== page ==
Last edited: Apr 17, 2011
  4. MeowCluckBark

    MeowCluckBark Chicken Lickin' Good

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    Mar 28, 2011
    Boise, ID
    I can't help a lot with the ventilation issues. I'm being given a coop that doesn't have insulation or soffits like I wanted. I don't want to tear the whole thing apart so I'm just removing the roof, adding a foot with a vent you can buy at Home Depot on either side of the coop, and attaching the roof again. I'm also building it out a bit so I can insulate and add a nicer siding to it since it's older and weathered. I hope that helps you think of ideas for how you might solve the problem. Getting a 2nd coop sounds like a great idea. I live in south western Idaho and we have racoons, deer, foxes, rabbits, cats, dogs, coyotes, etc etc that are in the city all the time. The only ones of course that we worry about are the predators. You can dig down around your run and bury hardware cloth or chicken wire down and out a few inches depending on the size and how much you want to do.

    Also, I've read that putting Vaseline on their combs can help them from getting frost bite as it insulates their own heat.
     
  5. patandchickens

    patandchickens Flock Mistress

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    Apr 20, 2007
    Ontario, Canada
    Quote:I dunno bout "a lot" more. It is about twice the space per chicken of typical "free run" commercial chickens, and about three times the space per chicken of the stocking rate of most battery-farm hens... but remember those are selected for docility, DEBEAKED, do not do very well behaviorally or healthwise, and in any case only have to put up with a year or two of it [​IMG]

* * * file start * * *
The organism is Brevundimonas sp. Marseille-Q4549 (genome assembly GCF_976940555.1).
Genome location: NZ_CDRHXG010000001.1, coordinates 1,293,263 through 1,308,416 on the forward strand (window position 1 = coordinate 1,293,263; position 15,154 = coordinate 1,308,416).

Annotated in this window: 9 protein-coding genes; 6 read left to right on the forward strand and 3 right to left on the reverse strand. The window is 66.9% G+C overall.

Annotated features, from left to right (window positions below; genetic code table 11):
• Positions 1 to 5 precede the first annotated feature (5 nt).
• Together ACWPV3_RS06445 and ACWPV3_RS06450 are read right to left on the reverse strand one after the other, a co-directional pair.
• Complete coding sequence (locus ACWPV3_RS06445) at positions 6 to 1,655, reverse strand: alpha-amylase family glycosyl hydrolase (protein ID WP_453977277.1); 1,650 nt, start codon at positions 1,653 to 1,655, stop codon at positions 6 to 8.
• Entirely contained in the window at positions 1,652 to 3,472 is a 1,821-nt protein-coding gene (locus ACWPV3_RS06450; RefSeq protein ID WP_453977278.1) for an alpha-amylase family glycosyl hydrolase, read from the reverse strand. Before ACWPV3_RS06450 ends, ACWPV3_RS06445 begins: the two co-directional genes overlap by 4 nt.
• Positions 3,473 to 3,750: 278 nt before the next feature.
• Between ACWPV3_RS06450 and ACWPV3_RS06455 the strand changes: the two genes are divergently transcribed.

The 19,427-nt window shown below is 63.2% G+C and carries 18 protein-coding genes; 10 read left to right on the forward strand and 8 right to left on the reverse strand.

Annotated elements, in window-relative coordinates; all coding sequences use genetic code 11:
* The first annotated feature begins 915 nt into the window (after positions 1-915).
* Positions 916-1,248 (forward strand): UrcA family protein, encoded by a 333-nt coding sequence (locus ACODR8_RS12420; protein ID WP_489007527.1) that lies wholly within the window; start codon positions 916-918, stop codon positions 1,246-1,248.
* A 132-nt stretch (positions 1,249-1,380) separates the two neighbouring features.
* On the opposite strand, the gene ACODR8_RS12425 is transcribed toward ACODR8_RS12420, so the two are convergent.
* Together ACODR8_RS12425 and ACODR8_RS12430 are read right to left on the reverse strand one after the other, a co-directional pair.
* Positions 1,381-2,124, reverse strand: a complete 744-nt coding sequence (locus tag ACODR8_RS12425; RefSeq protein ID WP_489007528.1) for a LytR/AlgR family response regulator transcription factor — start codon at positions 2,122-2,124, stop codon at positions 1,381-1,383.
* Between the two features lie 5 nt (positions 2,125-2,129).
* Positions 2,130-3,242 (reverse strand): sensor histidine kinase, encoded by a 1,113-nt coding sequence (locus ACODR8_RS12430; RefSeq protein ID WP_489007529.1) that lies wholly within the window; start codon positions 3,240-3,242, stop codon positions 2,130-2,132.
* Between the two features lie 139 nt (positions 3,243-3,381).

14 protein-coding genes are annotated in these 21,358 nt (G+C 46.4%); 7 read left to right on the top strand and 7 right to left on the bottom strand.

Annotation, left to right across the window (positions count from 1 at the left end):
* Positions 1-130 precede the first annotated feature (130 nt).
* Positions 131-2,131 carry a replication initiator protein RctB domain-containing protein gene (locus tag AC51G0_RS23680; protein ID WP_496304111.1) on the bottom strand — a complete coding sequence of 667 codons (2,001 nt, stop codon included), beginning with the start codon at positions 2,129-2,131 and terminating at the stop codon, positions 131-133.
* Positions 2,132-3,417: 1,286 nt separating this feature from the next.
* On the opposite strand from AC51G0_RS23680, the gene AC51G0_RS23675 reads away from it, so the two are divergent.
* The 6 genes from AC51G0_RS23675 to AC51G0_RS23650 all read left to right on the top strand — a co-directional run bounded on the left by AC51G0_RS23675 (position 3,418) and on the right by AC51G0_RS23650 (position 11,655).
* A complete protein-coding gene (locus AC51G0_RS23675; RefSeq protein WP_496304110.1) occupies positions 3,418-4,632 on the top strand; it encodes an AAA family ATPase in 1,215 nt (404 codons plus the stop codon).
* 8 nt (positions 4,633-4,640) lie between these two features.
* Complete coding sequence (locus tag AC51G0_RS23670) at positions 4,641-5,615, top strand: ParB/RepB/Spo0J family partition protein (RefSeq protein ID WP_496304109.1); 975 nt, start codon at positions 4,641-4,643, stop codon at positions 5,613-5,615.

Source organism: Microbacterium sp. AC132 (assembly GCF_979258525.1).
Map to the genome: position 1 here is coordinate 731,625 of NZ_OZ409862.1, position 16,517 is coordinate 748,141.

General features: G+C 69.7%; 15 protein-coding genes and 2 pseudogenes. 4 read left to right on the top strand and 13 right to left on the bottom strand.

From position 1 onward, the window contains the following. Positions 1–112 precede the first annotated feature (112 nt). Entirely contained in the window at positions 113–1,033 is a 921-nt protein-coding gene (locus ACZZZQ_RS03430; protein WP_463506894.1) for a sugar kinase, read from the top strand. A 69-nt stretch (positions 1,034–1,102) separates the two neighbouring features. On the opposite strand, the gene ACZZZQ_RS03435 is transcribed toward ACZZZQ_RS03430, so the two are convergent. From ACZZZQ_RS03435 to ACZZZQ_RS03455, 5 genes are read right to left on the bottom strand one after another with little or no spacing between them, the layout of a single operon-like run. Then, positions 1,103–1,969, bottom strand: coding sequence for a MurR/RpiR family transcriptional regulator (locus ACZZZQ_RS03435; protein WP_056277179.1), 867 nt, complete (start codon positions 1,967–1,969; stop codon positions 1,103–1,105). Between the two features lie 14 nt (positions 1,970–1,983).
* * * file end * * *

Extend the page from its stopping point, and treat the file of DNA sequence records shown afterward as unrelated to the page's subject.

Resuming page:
What kind of stocking rate dco you use?

    I'm not the person to ask, as my goals are a lot different than yours (it is important for me for my chickens to have natural type behavior and low stress)... I have kept them at 4 sq ft per chicken PLUS ample outdoor run, and at everything up to 15+ sq ft per chicken PLUS ample outdoor run, and seeing how differently they behave with the extra space, am never going back to the higher stocking densities. I do have one pen at the moment that is 12 sq ft per chicken and seldom gets out to their run (b/c it is timeshared with another pen), but everything else is at 15+ sq ft apiece plus run space.

    Like I said, it's a free country, I'm not *criticizing* (exactly), I'm just saying, it does make a big difference to the chickens' lives IME.

    (At this point people tend to say 'yes but I can't afford to build that much bigger of a coop', at which point I respond, 'then don't keep as many chickens if that's all the space you have' [​IMG])

    Good luck,

    Pat​
     
  6. Arielle

    Arielle Chicken Obsessed

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    Feb 19, 2011
    Massachusetts, USA
    Here's mt 2 cents.

    The fan makes great sense; we use one in our house; it runs 24/7 since 1994! THis is what it is designed to do. It draws air OUT of the house, air leaks in around the windows and doors. THere fore no drafts. THis was designed through the local electric company.